Why Basketball Players Tend To Be Great Golfers

In the last few seconds of the 2015 NBA Finals, Stephen Wardell Curry looked over at teammate and Finals MVP Andre Iguodala. No, he didn’t come over to congratulate him and his teammates on their first title. Instead, Curry screamed at Iguodala,


Fast forward to Summer 2017, and Curry is seen teeing off in a professional golf tournament. This is no surprise. The emergence of Topgolf, a bar/golf range tandem, and the calm collective atmosphere of the game itself has led plenty of professional athletes to its tracks in recent years. While Curry may be one of the best non-golfer athletes to play the game, science has proven to say that basketball players tend to be great golfers, and here is why:

1. Height

Basketball players are notoriously known for their above-average height. Stephen Curry, who is listed at 6’3, is still considered short for NBA standards. This plays a huge factor when swinging a golf club because tall golfers have the potential to get their hands higher which 1) allows them more distance to accelerate the club and 2) decreases their moment of inertia, allowing them to turn faster.

2. Vertical Jump Ability

Another well-known trait of basketball players is their vertical jumping ability, as seen by the daily posters some NBA players give and receive. Vertical jump is directly related to hip thrust movement, which in turn, generates clubhead speed.

3. Explosive Power

Basketball players are among the most explosive athletes in all of sports. Whether jumping, cutting or sprinting, basketball players tend to do it at full speed.

4. Proprioception And Coordination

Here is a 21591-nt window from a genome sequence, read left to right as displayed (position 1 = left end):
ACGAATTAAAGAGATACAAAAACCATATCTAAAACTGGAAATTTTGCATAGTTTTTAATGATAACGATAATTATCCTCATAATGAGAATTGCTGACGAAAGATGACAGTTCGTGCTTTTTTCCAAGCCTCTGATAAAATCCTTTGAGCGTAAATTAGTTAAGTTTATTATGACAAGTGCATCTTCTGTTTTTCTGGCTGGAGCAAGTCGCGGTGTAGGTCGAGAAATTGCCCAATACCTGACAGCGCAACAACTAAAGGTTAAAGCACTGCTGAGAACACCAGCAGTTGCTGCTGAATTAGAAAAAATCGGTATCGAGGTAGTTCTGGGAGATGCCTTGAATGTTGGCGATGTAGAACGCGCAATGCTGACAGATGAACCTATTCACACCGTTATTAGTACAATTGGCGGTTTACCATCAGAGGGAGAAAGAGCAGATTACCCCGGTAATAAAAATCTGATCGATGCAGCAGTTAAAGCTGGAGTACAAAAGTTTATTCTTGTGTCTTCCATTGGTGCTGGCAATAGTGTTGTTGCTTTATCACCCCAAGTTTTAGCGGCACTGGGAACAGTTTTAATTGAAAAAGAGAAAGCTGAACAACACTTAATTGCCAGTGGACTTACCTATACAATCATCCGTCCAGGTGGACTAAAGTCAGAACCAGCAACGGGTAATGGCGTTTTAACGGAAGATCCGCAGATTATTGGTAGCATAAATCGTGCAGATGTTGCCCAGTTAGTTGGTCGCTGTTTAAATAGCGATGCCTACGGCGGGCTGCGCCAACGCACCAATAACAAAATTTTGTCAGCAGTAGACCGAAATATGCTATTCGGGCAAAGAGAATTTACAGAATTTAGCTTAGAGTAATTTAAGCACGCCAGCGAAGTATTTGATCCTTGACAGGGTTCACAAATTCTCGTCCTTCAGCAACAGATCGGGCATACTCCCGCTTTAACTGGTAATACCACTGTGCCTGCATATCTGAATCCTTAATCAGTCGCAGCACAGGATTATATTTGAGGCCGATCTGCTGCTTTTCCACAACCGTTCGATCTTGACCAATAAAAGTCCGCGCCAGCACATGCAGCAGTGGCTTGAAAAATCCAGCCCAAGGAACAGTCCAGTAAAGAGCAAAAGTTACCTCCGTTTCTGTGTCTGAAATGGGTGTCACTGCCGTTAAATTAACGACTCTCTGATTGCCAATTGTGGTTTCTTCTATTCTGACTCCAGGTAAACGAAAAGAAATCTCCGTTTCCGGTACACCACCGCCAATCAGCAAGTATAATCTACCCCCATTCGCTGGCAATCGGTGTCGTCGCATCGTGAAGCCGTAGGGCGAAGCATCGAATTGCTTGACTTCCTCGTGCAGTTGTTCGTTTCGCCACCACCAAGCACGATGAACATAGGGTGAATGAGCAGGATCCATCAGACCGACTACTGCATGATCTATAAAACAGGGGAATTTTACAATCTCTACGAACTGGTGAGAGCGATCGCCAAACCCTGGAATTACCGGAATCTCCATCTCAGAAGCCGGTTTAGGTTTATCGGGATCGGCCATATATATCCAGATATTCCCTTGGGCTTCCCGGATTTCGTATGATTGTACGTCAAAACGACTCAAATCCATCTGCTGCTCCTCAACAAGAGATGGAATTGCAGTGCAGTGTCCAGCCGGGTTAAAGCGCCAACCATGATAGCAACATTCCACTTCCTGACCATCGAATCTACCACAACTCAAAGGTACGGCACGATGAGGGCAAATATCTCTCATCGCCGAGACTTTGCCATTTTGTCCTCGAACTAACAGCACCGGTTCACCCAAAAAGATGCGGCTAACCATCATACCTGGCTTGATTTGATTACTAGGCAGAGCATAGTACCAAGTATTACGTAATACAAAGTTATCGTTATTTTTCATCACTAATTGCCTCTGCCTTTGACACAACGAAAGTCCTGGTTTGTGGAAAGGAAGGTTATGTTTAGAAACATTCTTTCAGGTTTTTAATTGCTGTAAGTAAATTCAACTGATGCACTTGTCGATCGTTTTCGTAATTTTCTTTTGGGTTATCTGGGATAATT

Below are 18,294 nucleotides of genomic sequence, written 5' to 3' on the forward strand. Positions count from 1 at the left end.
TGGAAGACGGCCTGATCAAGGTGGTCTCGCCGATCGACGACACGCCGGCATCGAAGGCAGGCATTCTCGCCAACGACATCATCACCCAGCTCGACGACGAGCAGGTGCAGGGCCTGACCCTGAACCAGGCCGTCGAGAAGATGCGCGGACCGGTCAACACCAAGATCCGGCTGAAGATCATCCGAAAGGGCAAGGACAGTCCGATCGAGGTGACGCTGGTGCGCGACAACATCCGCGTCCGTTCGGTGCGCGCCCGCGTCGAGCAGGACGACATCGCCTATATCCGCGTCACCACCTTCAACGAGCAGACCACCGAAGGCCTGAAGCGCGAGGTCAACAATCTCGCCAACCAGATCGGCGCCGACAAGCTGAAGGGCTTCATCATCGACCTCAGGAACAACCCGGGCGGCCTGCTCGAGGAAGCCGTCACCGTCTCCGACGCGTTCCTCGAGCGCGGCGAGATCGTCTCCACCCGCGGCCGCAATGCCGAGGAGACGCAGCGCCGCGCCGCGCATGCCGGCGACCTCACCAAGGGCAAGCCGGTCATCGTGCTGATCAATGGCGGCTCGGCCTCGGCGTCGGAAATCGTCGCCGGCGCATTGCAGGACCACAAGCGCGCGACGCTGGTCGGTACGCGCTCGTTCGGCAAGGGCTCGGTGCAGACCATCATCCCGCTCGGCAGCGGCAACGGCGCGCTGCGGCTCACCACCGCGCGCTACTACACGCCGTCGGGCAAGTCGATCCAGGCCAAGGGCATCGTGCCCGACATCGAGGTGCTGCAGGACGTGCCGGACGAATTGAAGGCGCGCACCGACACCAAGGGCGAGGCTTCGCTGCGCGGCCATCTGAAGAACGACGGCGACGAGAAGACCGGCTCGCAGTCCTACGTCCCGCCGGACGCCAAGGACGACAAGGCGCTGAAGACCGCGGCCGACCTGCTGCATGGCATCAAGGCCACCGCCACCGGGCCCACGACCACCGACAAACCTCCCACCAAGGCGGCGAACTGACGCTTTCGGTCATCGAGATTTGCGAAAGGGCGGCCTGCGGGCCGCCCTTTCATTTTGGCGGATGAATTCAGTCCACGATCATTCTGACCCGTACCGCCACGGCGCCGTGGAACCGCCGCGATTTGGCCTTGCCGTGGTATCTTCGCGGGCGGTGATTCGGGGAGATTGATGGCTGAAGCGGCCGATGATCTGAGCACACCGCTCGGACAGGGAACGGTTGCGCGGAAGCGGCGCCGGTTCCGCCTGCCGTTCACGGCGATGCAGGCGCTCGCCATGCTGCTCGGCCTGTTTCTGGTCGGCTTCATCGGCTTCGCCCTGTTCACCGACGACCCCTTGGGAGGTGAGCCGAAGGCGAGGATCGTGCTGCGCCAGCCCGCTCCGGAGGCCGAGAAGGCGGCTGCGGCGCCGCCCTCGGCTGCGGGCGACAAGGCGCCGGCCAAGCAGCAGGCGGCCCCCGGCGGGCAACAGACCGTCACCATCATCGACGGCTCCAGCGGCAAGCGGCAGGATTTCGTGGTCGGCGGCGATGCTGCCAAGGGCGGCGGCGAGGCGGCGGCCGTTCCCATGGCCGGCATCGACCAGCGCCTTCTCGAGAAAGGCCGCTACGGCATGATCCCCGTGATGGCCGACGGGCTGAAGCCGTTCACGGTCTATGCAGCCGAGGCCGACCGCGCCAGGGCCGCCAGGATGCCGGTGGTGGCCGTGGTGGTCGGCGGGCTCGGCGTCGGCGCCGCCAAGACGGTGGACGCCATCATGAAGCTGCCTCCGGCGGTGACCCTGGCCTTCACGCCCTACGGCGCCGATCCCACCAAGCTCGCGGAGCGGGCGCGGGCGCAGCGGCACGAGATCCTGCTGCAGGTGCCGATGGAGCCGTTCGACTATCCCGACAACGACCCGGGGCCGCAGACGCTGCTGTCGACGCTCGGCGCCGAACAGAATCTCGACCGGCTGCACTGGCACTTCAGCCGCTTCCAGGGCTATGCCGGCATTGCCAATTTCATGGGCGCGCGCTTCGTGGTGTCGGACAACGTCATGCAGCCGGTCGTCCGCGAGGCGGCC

The motion of a shot in basketball doesn’t look like a golf swing, but the development of body awareness and coordination transfers between both activities. After all, the core skill in both sports requires an athlete to direct energy into an object aimed at a goal. For example, the skill of making a free throw in basketball, requires an athlete to judge speed, control trajectory, impart the correct spin on the ball and produce the right energy required to move the object the correct distance with each attempt. Does that sound familiar? That is the same thing a golfer needs to sink a putt, make a chip or gauge a distance wedge.

The case for the multi-sport athlete can sometimes be perceived as a chicken and egg conundrum. Did the athlete play multiple sports because they were the best? Or did the athlete become the best because they played multiple sports? The answer is probably somewhere in the middle. Some athletes were born with better physical tools, but all athletes have the chance to develop more robust tools through sampling as many sports and movements as possible.

While Steph will likely not make the cut at the Ellie Mae, his background in basketball has been excellent preparation for success in golf. So, parents, if your kid is a standout golfer who wants to play hoops in the winter, encourage it, don’t discourage it. After all, they’d have something in common with some of the most powerful players in the world.


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